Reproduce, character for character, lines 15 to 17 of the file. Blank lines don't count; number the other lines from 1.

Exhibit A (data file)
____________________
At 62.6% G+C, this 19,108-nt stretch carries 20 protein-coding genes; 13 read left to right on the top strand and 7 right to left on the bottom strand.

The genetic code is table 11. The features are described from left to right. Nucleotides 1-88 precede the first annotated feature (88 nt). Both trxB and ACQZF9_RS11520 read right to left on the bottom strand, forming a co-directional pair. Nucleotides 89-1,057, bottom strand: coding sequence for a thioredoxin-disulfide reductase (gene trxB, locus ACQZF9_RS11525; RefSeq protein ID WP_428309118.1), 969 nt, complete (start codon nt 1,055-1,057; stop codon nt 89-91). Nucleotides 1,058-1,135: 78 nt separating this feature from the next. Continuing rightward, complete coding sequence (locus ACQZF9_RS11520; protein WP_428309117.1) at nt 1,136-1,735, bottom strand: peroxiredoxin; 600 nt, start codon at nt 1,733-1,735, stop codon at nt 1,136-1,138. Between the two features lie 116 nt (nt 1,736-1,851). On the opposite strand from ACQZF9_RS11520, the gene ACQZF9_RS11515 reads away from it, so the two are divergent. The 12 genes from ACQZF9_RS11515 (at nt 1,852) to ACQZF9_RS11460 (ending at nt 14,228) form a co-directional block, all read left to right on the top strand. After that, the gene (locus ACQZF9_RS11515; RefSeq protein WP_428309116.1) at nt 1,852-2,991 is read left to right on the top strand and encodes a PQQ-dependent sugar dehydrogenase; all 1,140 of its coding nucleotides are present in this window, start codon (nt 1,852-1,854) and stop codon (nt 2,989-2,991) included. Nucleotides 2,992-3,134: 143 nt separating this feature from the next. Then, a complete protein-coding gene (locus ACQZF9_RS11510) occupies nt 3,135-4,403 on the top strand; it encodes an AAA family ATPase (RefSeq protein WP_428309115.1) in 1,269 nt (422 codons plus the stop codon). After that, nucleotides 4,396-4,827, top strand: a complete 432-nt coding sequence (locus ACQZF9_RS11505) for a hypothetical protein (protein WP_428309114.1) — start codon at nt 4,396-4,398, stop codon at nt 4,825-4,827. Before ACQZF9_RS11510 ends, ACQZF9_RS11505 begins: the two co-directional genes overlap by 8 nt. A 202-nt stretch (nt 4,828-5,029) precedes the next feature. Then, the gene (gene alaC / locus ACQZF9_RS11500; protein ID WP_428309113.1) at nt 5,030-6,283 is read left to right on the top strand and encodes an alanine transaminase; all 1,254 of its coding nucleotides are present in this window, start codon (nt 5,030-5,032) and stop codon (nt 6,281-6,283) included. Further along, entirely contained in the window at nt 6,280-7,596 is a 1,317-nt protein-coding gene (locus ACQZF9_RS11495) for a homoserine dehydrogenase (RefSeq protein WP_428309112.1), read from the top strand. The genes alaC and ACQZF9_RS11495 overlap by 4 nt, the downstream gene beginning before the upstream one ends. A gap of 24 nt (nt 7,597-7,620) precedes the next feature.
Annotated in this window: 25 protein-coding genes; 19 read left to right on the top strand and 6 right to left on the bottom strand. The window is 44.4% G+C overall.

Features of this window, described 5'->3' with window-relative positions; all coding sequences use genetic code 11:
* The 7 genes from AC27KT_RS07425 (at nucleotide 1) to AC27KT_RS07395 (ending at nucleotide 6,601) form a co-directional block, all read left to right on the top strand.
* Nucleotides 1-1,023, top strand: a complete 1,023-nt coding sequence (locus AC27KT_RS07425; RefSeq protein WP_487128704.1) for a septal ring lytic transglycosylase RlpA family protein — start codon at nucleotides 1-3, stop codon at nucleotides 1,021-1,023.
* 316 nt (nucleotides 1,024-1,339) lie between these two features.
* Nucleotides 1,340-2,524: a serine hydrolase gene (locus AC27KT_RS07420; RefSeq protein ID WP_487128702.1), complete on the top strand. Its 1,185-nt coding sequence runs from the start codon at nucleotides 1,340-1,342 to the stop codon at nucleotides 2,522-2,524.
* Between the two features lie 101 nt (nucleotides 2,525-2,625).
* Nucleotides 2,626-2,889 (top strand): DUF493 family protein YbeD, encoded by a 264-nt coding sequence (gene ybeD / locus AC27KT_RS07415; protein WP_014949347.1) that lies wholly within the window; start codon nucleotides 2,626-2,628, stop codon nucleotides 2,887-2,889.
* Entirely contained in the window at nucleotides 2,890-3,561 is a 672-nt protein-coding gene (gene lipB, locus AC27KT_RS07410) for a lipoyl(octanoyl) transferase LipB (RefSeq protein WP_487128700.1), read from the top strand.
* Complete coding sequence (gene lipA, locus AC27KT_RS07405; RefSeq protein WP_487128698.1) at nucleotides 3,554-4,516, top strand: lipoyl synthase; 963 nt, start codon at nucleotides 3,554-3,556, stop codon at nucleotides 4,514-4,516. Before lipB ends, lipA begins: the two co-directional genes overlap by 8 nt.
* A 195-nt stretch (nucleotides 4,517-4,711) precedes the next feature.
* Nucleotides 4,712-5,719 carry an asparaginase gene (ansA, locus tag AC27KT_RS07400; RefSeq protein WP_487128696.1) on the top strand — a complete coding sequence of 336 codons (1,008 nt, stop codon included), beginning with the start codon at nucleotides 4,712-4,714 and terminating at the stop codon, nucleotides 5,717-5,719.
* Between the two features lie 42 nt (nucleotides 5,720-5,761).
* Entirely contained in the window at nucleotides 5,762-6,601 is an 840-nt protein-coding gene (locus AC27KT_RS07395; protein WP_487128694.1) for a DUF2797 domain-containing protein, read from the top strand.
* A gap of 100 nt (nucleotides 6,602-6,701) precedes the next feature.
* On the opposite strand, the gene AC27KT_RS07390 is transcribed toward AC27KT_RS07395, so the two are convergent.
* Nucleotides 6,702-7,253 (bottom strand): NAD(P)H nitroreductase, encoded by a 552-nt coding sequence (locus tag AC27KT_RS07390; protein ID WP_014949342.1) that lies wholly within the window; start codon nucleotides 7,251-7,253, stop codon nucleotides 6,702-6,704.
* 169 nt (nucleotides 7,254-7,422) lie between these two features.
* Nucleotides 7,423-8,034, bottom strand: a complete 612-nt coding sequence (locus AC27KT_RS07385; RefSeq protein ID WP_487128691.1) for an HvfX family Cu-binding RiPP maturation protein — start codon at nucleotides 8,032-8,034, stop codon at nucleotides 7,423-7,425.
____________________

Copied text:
* Between the two features lie 42 nt (nucleotides 5,720-5,761).
* Entirely contained in the window at nucleotides 5,762-6,601 is an 840-nt protein-coding gene (locus AC27KT_RS07395; protein WP_487128694.1) for a DUF2797 domain-containing protein, read from the top strand.
* A gap of 100 nt (nucleotides 6,602-6,701) precedes the next feature.